MIRI: River pollution in Miri is so bad that the authorities may need to deploy workers to manually haul the household and industrial waste out of water to control the situation.
Officials from the Sarawak Rivers Board and Miri City Council said the move would be necessary so that the waste could be properly discarded on land, or they would end up in the South China Sea and on the coastal shores.
Miri mayor Adam Yii said yesterday he had carried out site visits along the Sungai Miri with officers from the board.
“A proposal is being drawn up to construct large rubbish traps at the badly polluted spots along the rivers.
“We will then need workers and dredges to haul up the waste manually so that they can be properly treated on land.
“We are in the process of identifying the suitable spots to install these rubbish traps.
“The costs are being worked out,” he told StarMetro.
Sarawak Rivers Board and Miri City Council on a joint round to check on polluted rivers.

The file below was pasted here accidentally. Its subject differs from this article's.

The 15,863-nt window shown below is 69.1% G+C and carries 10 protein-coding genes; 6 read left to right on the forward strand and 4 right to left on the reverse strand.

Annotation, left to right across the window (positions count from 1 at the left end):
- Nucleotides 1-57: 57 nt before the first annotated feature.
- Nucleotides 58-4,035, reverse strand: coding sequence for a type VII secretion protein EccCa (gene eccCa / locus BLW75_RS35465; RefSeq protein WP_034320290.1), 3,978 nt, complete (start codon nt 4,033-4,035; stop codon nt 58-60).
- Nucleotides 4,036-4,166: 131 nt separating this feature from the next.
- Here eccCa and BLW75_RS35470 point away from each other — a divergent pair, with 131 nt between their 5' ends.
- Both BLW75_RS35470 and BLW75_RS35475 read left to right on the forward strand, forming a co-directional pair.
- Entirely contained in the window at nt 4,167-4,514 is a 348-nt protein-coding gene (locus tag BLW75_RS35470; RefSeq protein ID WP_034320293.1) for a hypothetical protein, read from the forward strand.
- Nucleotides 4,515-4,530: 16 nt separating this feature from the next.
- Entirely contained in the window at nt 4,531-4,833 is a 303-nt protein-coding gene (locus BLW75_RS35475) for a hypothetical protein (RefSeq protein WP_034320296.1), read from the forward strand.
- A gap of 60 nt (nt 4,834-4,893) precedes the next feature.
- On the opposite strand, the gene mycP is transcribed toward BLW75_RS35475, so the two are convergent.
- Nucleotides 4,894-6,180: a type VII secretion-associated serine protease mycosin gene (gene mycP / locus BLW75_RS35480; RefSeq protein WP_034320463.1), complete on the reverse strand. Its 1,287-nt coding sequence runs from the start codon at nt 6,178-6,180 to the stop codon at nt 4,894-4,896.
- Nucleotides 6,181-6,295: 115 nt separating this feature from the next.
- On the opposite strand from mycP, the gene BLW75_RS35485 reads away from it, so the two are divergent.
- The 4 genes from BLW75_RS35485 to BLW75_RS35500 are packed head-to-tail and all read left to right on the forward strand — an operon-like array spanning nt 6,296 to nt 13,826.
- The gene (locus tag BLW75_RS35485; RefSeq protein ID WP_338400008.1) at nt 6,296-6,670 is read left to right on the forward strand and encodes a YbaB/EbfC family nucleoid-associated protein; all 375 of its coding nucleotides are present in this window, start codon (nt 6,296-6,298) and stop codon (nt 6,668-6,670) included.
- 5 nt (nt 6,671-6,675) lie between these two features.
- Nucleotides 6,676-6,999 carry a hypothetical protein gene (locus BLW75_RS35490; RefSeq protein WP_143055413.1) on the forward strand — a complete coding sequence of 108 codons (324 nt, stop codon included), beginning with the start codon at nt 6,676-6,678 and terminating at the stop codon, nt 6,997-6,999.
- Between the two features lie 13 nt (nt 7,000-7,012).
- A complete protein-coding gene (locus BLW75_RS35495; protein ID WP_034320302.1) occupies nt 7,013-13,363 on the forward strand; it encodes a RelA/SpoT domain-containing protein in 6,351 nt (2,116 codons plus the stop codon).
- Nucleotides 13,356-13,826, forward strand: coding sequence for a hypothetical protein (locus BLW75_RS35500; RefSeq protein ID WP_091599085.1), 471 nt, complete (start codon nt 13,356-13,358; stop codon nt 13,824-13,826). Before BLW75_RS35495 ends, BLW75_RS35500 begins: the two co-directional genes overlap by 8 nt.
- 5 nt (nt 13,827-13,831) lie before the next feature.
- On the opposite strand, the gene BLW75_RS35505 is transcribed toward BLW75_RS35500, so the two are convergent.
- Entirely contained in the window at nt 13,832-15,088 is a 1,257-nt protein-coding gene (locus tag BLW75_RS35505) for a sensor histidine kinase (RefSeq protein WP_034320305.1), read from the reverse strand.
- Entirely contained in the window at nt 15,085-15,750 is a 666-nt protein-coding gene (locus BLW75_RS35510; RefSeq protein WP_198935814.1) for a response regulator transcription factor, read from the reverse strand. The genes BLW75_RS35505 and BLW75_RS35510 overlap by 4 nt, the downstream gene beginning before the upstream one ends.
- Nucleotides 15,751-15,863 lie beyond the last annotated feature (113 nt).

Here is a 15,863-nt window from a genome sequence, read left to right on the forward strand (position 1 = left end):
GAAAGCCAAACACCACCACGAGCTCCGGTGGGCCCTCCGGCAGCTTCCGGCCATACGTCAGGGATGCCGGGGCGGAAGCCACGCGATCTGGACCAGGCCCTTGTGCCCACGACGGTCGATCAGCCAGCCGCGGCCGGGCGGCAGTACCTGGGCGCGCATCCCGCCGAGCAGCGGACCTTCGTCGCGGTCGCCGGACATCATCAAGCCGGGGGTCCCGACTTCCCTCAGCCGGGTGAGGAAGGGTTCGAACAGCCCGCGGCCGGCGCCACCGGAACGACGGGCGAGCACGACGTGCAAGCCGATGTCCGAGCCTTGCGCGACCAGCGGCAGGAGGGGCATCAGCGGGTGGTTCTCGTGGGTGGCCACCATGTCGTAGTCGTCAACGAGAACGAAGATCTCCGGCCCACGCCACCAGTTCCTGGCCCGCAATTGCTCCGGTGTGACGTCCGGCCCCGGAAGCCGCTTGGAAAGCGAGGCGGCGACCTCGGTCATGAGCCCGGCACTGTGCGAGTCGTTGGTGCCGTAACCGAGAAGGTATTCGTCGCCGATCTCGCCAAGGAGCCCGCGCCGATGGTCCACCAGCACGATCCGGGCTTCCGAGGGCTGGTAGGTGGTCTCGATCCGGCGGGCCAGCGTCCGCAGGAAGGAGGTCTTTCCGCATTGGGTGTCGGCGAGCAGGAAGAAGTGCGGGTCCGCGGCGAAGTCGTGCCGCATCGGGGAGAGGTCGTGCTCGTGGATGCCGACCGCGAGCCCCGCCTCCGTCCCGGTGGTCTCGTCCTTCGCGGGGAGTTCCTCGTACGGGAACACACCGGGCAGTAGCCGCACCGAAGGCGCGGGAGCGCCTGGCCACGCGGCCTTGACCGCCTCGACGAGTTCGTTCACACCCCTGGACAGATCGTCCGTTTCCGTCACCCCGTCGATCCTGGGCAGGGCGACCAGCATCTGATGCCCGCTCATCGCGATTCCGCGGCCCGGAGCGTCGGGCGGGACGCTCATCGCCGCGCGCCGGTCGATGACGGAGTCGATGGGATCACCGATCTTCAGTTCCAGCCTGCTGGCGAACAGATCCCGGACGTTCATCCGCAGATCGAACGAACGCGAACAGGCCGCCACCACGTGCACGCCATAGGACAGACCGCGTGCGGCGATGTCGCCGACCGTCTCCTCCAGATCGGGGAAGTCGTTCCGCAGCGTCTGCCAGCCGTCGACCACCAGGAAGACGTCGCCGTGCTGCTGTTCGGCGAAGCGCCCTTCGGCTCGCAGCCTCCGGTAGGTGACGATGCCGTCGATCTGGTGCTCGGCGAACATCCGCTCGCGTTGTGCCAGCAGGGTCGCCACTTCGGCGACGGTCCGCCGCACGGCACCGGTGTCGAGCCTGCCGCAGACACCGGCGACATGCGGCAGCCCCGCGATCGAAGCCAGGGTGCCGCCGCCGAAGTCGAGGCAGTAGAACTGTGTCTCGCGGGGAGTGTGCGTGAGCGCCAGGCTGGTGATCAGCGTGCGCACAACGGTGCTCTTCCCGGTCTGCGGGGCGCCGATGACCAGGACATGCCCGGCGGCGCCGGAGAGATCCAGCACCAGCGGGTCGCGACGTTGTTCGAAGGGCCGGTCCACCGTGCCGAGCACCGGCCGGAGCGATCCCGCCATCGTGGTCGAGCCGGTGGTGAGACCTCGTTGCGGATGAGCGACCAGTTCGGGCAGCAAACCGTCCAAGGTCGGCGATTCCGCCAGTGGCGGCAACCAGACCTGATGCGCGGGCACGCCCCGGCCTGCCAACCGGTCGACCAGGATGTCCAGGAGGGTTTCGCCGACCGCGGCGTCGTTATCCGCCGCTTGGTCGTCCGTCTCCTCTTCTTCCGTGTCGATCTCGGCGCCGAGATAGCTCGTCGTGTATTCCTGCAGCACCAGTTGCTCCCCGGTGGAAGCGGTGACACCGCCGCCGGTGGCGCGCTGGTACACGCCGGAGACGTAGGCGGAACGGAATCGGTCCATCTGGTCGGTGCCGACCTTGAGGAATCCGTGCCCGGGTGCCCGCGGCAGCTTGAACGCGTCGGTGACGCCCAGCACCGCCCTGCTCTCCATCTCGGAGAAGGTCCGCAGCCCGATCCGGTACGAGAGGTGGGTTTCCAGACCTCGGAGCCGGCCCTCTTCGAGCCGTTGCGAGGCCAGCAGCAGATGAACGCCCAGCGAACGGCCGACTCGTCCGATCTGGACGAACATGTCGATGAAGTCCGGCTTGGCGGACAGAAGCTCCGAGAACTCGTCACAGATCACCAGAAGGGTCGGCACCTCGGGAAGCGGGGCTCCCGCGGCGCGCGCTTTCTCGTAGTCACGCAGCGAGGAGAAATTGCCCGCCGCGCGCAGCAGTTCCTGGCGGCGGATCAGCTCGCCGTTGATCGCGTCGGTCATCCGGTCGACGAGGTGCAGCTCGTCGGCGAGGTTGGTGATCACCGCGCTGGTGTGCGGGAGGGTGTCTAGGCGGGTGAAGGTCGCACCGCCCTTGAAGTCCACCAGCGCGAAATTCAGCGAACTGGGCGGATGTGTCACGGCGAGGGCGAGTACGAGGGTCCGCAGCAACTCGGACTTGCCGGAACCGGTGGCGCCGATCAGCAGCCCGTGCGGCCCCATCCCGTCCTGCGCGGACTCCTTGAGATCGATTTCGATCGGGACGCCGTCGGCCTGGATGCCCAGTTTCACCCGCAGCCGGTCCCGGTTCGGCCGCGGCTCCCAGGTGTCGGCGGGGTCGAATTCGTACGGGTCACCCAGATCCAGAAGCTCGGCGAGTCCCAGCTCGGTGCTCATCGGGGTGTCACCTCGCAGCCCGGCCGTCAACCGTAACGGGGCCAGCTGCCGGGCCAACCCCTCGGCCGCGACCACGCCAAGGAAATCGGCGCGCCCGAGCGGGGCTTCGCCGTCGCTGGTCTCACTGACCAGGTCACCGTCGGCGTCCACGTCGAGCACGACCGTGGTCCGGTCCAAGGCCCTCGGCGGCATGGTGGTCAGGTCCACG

He added that the council also sent engineers, public health inspectors and Local Agenda 21 representatives to check on the polluted locations.
Also involved in the site visits are technical teams from the Sarawak Natural Resources and Environment Board as well as the Drainage and Irrigation Department.
Yii said this manual method needed to be implemented soonest as huge amounts of household and industrial waste were being washed daily onto the Miri beaches and then buried in the sand or swept to the South China Sea.
These household waste includes plastic bags, water bottles and aluminium cans, while the industrial waste includes tyres, wood and sludge.
Yii said the habit of dumping waste into rivers was still serious.
“We in the city council welcome all the help we can get from civic-conscious folks to collect the huge amount of waste along the Miri coastline.
“However, it is sad to note that the amount of waste on the beaches has continued to increase with more rubbish being found every day.
“No matter how much effort we put in, the waste keeps appearing and much of them gets buried deeper and deeper in the sand,” he added.
Yii noted that most of the waste found was household garbage that was most likely dumped by folk along the rivers.
“We have been holding education campaigns, physical clean-up operations every now and then but there is still no end to the habit of waste dumping,” he lamented.
The Miri coastline used to be clean and beautiful but such waste is making the shores dirtier by the day.